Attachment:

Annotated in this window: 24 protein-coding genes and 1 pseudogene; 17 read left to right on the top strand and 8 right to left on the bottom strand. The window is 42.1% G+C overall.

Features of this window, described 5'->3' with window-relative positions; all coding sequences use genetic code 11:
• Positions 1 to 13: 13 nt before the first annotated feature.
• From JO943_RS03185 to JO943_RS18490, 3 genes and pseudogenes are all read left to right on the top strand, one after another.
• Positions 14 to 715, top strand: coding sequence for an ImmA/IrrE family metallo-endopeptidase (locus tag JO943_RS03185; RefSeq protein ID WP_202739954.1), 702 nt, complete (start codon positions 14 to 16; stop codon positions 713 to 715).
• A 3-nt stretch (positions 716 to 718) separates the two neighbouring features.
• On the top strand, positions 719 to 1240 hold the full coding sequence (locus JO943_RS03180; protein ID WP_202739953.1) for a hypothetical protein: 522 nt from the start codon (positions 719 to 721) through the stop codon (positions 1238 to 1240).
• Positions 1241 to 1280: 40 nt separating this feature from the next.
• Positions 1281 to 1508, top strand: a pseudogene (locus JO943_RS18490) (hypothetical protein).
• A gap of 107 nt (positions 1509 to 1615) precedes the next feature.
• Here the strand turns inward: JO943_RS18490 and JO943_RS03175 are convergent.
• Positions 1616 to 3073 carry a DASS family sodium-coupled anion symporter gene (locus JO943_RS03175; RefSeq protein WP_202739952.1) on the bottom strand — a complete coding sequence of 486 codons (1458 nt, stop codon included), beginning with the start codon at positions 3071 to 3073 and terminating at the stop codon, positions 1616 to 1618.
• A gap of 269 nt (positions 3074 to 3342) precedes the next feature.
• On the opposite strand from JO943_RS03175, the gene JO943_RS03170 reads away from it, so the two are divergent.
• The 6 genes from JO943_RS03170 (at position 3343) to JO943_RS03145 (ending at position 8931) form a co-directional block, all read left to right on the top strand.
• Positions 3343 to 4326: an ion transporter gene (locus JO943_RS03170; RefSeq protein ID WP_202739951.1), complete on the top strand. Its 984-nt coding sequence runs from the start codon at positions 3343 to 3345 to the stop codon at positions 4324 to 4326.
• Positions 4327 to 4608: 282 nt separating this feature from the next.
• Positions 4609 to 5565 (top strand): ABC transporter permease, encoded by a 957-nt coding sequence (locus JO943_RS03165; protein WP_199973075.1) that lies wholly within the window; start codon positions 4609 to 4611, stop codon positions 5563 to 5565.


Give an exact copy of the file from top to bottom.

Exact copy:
Annotated in this window: 24 protein-coding genes and 1 pseudogene; 17 read left to right on the top strand and 8 right to left on the bottom strand. The window is 42.1% G+C overall.

Features of this window, described 5'->3' with window-relative positions; all coding sequences use genetic code 11:
• Positions 1 to 13: 13 nt before the first annotated feature.
• From JO943_RS03185 to JO943_RS18490, 3 genes and pseudogenes are all read left to right on the top strand, one after another.
• Positions 14 to 715, top strand: coding sequence for an ImmA/IrrE family metallo-endopeptidase (locus tag JO943_RS03185; RefSeq protein ID WP_202739954.1), 702 nt, complete (start codon positions 14 to 16; stop codon positions 713 to 715).
• A 3-nt stretch (positions 716 to 718) separates the two neighbouring features.
• On the top strand, positions 719 to 1240 hold the full coding sequence (locus JO943_RS03180; protein ID WP_202739953.1) for a hypothetical protein: 522 nt from the start codon (positions 719 to 721) through the stop codon (positions 1238 to 1240).
• Positions 1241 to 1280: 40 nt separating this feature from the next.
• Positions 1281 to 1508, top strand: a pseudogene (locus JO943_RS18490) (hypothetical protein).
• A gap of 107 nt (positions 1509 to 1615) precedes the next feature.
• Here the strand turns inward: JO943_RS18490 and JO943_RS03175 are convergent.
• Positions 1616 to 3073 carry a DASS family sodium-coupled anion symporter gene (locus JO943_RS03175; RefSeq protein WP_202739952.1) on the bottom strand — a complete coding sequence of 486 codons (1458 nt, stop codon included), beginning with the start codon at positions 3071 to 3073 and terminating at the stop codon, positions 1616 to 1618.
• A gap of 269 nt (positions 3074 to 3342) precedes the next feature.
• On the opposite strand from JO943_RS03175, the gene JO943_RS03170 reads away from it, so the two are divergent.
• The 6 genes from JO943_RS03170 (at position 3343) to JO943_RS03145 (ending at position 8931) form a co-directional block, all read left to right on the top strand.
• Positions 3343 to 4326: an ion transporter gene (locus JO943_RS03170; RefSeq protein ID WP_202739951.1), complete on the top strand. Its 984-nt coding sequence runs from the start codon at positions 3343 to 3345 to the stop codon at positions 4324 to 4326.
• Positions 4327 to 4608: 282 nt separating this feature from the next.
• Positions 4609 to 5565 (top strand): ABC transporter permease, encoded by a 957-nt coding sequence (locus JO943_RS03165; protein WP_199973075.1) that lies wholly within the window; start codon positions 4609 to 4611, stop codon positions 5563 to 5565.